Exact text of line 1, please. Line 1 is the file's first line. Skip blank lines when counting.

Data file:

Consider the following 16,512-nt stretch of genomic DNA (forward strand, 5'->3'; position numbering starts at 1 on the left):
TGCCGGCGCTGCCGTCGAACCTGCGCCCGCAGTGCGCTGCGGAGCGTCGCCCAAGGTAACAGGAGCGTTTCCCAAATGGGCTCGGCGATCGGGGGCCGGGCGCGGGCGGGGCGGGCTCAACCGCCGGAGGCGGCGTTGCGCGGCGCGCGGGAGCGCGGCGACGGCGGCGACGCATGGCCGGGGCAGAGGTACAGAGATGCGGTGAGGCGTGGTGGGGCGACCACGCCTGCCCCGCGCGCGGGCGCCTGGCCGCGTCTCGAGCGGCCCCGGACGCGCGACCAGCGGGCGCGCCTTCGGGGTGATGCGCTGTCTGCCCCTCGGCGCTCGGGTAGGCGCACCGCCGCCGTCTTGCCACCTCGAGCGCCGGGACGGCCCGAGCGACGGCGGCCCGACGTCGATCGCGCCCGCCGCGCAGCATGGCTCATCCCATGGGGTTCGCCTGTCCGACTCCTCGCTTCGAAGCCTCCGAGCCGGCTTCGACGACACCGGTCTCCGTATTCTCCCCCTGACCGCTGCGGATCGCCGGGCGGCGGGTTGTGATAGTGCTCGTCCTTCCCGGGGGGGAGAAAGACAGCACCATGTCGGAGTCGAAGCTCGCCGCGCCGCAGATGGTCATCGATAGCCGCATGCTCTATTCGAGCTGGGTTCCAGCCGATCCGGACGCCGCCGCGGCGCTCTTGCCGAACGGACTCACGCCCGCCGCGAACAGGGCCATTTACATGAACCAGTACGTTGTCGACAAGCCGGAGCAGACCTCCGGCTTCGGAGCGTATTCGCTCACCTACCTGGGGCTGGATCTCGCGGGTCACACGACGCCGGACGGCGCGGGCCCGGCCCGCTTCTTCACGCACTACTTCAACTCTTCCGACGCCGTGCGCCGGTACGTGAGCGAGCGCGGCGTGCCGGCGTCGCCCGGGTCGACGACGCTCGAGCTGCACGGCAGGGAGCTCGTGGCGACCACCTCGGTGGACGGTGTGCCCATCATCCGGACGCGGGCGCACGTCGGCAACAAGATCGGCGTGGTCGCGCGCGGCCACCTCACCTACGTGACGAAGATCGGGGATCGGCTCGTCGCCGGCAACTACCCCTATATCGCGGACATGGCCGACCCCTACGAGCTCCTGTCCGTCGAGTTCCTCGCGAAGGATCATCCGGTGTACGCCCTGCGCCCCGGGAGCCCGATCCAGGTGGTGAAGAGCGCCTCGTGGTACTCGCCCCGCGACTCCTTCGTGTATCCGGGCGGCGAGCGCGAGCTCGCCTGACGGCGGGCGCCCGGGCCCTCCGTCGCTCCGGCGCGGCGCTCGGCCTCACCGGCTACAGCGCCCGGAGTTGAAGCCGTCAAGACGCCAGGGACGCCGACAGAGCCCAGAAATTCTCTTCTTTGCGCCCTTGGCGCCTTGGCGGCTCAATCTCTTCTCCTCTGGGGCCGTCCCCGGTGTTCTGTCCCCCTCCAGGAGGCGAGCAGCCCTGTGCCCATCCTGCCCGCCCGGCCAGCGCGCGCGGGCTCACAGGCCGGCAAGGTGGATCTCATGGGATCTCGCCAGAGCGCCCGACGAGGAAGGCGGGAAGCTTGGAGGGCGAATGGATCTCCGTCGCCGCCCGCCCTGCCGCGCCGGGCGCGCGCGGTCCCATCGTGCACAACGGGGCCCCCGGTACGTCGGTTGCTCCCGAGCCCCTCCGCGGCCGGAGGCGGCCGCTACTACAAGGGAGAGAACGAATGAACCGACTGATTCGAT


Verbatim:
Consider the following 16,512-nt stretch of genomic DNA (forward strand, 5'->3'; position numbering starts at 1 on the left):